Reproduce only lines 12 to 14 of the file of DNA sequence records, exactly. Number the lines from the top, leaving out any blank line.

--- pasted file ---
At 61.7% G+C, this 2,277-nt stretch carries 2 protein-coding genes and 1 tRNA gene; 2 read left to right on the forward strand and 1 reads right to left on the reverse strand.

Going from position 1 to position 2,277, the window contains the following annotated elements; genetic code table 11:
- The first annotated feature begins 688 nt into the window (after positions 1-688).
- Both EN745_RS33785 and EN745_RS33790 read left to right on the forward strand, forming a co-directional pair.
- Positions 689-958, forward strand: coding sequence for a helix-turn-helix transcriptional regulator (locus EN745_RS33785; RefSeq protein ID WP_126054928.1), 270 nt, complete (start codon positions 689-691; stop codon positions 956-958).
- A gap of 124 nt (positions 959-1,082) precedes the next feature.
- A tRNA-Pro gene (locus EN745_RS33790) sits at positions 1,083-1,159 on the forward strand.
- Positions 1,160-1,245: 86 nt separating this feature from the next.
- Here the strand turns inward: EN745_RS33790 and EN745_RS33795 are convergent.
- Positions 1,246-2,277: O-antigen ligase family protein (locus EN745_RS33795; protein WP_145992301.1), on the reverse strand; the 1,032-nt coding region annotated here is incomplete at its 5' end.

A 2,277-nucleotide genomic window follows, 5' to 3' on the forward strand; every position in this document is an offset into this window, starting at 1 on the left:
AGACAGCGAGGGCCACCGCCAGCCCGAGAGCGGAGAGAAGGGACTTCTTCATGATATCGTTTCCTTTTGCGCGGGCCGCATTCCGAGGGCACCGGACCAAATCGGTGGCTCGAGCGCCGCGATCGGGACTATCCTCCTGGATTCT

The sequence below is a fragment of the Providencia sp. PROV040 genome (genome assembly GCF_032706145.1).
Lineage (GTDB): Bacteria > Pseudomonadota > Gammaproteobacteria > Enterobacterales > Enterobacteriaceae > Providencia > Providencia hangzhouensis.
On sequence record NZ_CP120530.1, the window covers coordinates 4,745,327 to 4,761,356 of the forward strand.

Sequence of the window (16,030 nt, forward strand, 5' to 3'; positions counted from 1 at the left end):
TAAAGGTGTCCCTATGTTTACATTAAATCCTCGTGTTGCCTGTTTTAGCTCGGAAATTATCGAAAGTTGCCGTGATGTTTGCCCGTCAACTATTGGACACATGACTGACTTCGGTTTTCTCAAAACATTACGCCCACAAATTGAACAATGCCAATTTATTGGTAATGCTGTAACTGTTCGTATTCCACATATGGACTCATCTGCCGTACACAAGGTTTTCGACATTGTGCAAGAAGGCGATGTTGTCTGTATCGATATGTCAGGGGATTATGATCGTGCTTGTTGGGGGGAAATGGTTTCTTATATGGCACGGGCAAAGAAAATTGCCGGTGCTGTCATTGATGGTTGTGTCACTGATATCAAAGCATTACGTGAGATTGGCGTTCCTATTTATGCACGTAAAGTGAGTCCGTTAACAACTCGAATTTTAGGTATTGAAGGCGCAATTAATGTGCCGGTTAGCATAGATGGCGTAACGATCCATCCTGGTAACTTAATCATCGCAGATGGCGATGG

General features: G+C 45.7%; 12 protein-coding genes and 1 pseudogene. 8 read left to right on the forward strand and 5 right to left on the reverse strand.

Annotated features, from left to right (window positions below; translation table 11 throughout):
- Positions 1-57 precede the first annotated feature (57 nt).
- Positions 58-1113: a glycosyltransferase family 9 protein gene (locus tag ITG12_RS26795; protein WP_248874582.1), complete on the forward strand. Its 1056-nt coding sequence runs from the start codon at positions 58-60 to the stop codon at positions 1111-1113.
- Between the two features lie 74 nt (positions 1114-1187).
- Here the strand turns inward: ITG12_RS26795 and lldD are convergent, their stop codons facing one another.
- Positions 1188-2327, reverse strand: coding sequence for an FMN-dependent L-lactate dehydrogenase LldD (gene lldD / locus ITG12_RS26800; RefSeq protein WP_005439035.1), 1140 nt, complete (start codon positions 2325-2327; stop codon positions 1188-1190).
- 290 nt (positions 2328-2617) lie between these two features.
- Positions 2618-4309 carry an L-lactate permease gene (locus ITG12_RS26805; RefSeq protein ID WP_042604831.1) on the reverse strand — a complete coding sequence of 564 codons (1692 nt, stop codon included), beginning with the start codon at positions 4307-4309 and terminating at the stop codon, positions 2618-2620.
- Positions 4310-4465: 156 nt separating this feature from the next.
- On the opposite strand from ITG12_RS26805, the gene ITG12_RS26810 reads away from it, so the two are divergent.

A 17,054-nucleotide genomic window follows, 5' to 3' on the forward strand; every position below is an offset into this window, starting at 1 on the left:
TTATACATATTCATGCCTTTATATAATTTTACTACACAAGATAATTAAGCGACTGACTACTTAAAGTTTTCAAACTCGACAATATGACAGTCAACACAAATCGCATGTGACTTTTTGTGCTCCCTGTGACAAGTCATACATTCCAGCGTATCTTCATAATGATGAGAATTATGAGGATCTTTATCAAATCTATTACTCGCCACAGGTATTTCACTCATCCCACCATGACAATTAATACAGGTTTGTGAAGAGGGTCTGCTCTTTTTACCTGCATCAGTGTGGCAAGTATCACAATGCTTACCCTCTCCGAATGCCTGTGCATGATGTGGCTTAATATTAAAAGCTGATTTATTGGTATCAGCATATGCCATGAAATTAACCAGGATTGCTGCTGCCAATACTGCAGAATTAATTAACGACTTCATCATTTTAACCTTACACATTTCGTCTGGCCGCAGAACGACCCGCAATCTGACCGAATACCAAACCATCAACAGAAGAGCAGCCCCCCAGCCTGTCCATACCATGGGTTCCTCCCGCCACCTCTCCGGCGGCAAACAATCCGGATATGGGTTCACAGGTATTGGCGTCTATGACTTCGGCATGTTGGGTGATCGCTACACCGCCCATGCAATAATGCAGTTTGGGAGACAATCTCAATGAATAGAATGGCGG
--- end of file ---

AGACAGCGAGGGCCACCGCCAGCCCGAGAGCGGAGAGAAGGGACTTCTTCATGATATCGTTTCCTTTTGCGCGGGCCGCATTCCGAGGGCACCGGACCAAATCGGTGGCTCGAGCGCCGCGATCGGGACTATCCTCCTGGATTCT

The sequence below is a fragment of the Providencia sp. PROV040 genome (genome assembly GCF_032706145.1).
Lineage (GTDB): Bacteria > Pseudomonadota > Gammaproteobacteria > Enterobacterales > Enterobacteriaceae > Providencia > Providencia hangzhouensis.